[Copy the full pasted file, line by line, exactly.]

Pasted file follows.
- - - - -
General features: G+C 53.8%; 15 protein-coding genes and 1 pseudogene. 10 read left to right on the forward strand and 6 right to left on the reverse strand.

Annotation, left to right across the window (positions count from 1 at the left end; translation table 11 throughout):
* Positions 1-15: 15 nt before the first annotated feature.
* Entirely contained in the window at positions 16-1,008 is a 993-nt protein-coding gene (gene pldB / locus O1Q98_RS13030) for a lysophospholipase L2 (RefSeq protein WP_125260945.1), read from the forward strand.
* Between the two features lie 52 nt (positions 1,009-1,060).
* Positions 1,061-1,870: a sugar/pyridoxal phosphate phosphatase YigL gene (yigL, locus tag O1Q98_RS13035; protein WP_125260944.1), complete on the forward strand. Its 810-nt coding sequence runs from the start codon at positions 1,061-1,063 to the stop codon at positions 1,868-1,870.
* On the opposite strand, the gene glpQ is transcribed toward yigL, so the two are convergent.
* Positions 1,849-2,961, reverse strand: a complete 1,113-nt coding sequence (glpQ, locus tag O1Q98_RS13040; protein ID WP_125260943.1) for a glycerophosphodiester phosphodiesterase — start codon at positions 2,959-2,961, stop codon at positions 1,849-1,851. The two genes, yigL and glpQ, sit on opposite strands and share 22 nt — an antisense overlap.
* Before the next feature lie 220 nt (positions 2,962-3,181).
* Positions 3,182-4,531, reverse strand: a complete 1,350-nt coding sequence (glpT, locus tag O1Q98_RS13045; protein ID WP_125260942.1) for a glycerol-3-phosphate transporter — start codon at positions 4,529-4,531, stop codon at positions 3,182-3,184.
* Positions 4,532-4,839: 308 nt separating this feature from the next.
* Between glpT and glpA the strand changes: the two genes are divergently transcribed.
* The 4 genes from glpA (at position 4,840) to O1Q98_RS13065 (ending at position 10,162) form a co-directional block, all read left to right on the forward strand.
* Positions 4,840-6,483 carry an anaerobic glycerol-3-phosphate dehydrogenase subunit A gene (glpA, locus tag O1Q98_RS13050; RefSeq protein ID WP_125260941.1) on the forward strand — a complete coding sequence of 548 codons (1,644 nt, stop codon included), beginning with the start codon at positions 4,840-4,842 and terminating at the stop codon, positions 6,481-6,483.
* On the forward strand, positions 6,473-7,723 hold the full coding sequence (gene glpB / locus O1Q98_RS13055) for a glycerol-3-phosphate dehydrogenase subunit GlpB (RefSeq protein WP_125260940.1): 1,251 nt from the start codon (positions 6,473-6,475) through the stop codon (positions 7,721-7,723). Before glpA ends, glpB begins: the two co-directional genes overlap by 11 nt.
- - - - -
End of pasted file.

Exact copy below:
General features: G+C 53.8%; 15 protein-coding genes and 1 pseudogene. 10 read left to right on the forward strand and 6 right to left on the reverse strand.

Annotation, left to right across the window (positions count from 1 at the left end; translation table 11 throughout):
* Positions 1-15: 15 nt before the first annotated feature.
* Entirely contained in the window at positions 16-1,008 is a 993-nt protein-coding gene (gene pldB / locus O1Q98_RS13030) for a lysophospholipase L2 (RefSeq protein WP_125260945.1), read from the forward strand.
* Between the two features lie 52 nt (positions 1,009-1,060).
* Positions 1,061-1,870: a sugar/pyridoxal phosphate phosphatase YigL gene (yigL, locus tag O1Q98_RS13035; protein WP_125260944.1), complete on the forward strand. Its 810-nt coding sequence runs from the start codon at positions 1,061-1,063 to the stop codon at positions 1,868-1,870.
* On the opposite strand, the gene glpQ is transcribed toward yigL, so the two are convergent.
* Positions 1,849-2,961, reverse strand: a complete 1,113-nt coding sequence (glpQ, locus tag O1Q98_RS13040; protein ID WP_125260943.1) for a glycerophosphodiester phosphodiesterase — start codon at positions 2,959-2,961, stop codon at positions 1,849-1,851. The two genes, yigL and glpQ, sit on opposite strands and share 22 nt — an antisense overlap.
* Before the next feature lie 220 nt (positions 2,962-3,181).
* Positions 3,182-4,531, reverse strand: a complete 1,350-nt coding sequence (glpT, locus tag O1Q98_RS13045; protein ID WP_125260942.1) for a glycerol-3-phosphate transporter — start codon at positions 4,529-4,531, stop codon at positions 3,182-3,184.
* Positions 4,532-4,839: 308 nt separating this feature from the next.
* Between glpT and glpA the strand changes: the two genes are divergently transcribed.
* The 4 genes from glpA (at position 4,840) to O1Q98_RS13065 (ending at position 10,162) form a co-directional block, all read left to right on the forward strand.
* Positions 4,840-6,483 carry an anaerobic glycerol-3-phosphate dehydrogenase subunit A gene (glpA, locus tag O1Q98_RS13050; RefSeq protein ID WP_125260941.1) on the forward strand — a complete coding sequence of 548 codons (1,644 nt, stop codon included), beginning with the start codon at positions 4,840-4,842 and terminating at the stop codon, positions 6,481-6,483.
* On the forward strand, positions 6,473-7,723 hold the full coding sequence (gene glpB / locus O1Q98_RS13055) for a glycerol-3-phosphate dehydrogenase subunit GlpB (RefSeq protein WP_125260940.1): 1,251 nt from the start codon (positions 6,473-6,475) through the stop codon (positions 7,721-7,723). Before glpA ends, glpB begins: the two co-directional genes overlap by 11 nt.